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Getting Started With GitHub

GitHub can be pretty daunting to start with but once you've invested a little time in getting your head round it you'll wonder how you ever wrote and shared code without it!

A lot of the issues come from it historically being quite console / command line heavy. Doing even the simplest of operation seemed to involve reading page upon page of instructions and scouring the web for guidance. With the new (new to me at least!), out of the box, official gui the headache you get when just starting out is a thing of the past.

Eventually I'll write my own little guide on how to get started with the GitHub Gui but for now I'll show you how to download the code from a GitHub repository directly to your computer without the need for any extra software.

Step 1 - Find an awesome repository you want the code from

Here's one: and there are literally millions more.

Step 2 - Click the 'Download Zip' button

See this little button in the bottom right? Click it:

GitHub Download

Step 3 - You're done!

Technically that's it, you've got the source code off of GitHub and onto your computer but here is a bonus third step on how to get the GoHome project set up in Unity and Visual Studio / Mono.

Extract the contents of the .zip file to wherever you like to keep your Unity project. I go with 'C:\Users\Ryan\Documents\UnityProjects':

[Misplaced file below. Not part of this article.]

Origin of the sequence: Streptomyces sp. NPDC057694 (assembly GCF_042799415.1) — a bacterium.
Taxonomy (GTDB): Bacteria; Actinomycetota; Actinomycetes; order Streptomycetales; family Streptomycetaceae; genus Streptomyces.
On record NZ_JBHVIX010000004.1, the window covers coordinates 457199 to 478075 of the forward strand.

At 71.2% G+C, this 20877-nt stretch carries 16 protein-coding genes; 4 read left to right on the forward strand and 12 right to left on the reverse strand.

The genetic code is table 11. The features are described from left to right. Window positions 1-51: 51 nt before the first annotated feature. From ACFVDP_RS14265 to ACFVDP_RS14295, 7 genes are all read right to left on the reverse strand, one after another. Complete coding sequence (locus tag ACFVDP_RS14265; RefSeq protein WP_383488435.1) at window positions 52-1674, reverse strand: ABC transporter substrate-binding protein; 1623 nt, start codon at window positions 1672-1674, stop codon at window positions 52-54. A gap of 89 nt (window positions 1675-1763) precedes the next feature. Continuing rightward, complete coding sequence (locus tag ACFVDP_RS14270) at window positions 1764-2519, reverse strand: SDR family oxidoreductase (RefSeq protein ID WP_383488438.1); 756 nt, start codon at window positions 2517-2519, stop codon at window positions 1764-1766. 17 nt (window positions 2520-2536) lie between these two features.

GitHub Extracted

Start Unity and select 'Open Project...' then 'Open Other...' then select the newly extracted project directory and the 'Src' folder within it:

GitHub In Unity

In the open project double click on one of the script files. This will open the file in Visual Studio or Mono depending on your preferences (I opt for VS and you should too).

There you have it, getting started with GitHub in 3 easy steps. Now you can use your freshly downloaded code to give you a leg up on the project you are working on, can expand it to your needs or you can fix that annoying bug no-one else has managed to sort. If you stick with programming then eventually you are going to want to be able to share and contribute to projects properly and when you do you'll need to look into how to properly check out, fork, and pull projects but until then this should be enough to get you start.

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